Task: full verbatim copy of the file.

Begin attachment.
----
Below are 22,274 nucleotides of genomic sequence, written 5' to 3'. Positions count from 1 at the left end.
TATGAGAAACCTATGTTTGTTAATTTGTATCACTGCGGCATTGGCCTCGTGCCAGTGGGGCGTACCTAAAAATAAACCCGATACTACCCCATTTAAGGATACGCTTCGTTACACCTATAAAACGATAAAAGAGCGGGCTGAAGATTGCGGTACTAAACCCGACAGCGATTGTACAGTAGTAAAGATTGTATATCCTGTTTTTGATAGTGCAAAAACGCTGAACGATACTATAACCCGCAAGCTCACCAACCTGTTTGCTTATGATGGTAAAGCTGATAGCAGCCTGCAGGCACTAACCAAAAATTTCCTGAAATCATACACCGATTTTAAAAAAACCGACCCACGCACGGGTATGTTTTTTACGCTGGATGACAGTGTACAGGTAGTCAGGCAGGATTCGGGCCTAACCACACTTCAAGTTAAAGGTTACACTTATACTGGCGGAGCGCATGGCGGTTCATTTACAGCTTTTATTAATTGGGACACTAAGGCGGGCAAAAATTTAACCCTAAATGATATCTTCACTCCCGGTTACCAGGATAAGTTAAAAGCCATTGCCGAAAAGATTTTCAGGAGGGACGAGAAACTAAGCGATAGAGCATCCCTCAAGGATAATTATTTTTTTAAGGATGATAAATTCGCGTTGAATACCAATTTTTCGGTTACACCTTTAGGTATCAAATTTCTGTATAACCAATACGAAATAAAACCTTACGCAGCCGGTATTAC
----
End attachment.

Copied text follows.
Below are 22,274 nucleotides of genomic sequence, written 5' to 3'. Positions count from 1 at the left end.
TATGAGAAACCTATGTTTGTTAATTTGTATCACTGCGGCATTGGCCTCGTGCCAGTGGGGCGTACCTAAAAATAAACCCGATACTACCCCATTTAAGGATACGCTTCGTTACACCTATAAAACGATAAAAGAGCGGGCTGAAGATTGCGGTACTAAACCCGACAGCGATTGTACAGTAGTAAAGATTGTATATCCTGTTTTTGATAGTGCAAAAACGCTGAACGATACTATAACCCGCAAGCTCACCAACCTGTTTGCTTATGATGGTAAAGCTGATAGCAGCCTGCAGGCACTAACCAAAAATTTCCTGAAATCATACACCGATTTTAAAAAAACCGACCCACGCACGGGTATGTTTTTTACGCTGGATGACAGTGTACAGGTAGTCAGGCAGGATTCGGGCCTAACCACACTTCAAGTTAAAGGTTACACTTATACTGGCGGAGCGCATGGCGGTTCATTTACAGCTTTTATTAATTGGGACACTAAGGCGGGCAAAAATTTAACCCTAAATGATATCTTCACTCCCGGTTACCAGGATAAGTTAAAAGCCATTGCCGAAAAGATTTTCAGGAGGGACGAGAAACTAAGCGATAGAGCATCCCTCAAGGATAATTATTTTTTTAAGGATGATAAATTCGCGTTGAATACCAATTTTTCGGTTACACCTTTAGGTATCAAATTTCTGTATAACCAATACGAAATAAAACCTTACGCAGCCGGTATTAC